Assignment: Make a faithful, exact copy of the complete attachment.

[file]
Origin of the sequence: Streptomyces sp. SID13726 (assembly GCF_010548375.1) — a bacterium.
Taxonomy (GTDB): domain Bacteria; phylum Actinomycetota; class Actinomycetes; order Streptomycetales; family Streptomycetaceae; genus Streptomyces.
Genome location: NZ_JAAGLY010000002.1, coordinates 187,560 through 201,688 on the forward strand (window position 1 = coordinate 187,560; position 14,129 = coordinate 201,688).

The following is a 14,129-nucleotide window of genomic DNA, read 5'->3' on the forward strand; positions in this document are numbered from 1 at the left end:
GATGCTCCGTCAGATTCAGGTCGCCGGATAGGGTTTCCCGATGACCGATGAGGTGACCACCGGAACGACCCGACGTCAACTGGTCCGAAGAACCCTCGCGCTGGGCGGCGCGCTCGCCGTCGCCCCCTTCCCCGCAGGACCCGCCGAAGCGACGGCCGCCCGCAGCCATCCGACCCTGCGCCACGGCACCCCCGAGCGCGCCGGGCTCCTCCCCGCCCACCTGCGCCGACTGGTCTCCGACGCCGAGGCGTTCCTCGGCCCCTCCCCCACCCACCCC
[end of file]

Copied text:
Origin of the sequence: Streptomyces sp. SID13726 (assembly GCF_010548375.1) — a bacterium.
Taxonomy (GTDB): domain Bacteria; phylum Actinomycetota; class Actinomycetes; order Streptomycetales; family Streptomycetaceae; genus Streptomyces.
Genome location: NZ_JAAGLY010000002.1, coordinates 187,560 through 201,688 on the forward strand (window position 1 = coordinate 187,560; position 14,129 = coordinate 201,688).

The following is a 14,129-nucleotide window of genomic DNA, read 5'->3' on the forward strand; positions in this document are numbered from 1 at the left end:
GATGCTCCGTCAGATTCAGGTCGCCGGATAGGGTTTCCCGATGACCGATGAGGTGACCACCGGAACGACCCGACGTCAACTGGTCCGAAGAACCCTCGCGCTGGGCGGCGCGCTCGCCGTCGCCCCCTTCCCCGCAGGACCCGCCGAAGCGACGGCCGCCCGCAGCCATCCGACCCTGCGCCACGGCACCCCCGAGCGCGCCGGGCTCCTCCCCGCCCACCTGCGCCGACTGGTCTCCGACGCCGAGGCGTTCCTCGGCCCCTCCCCCACCCACCCC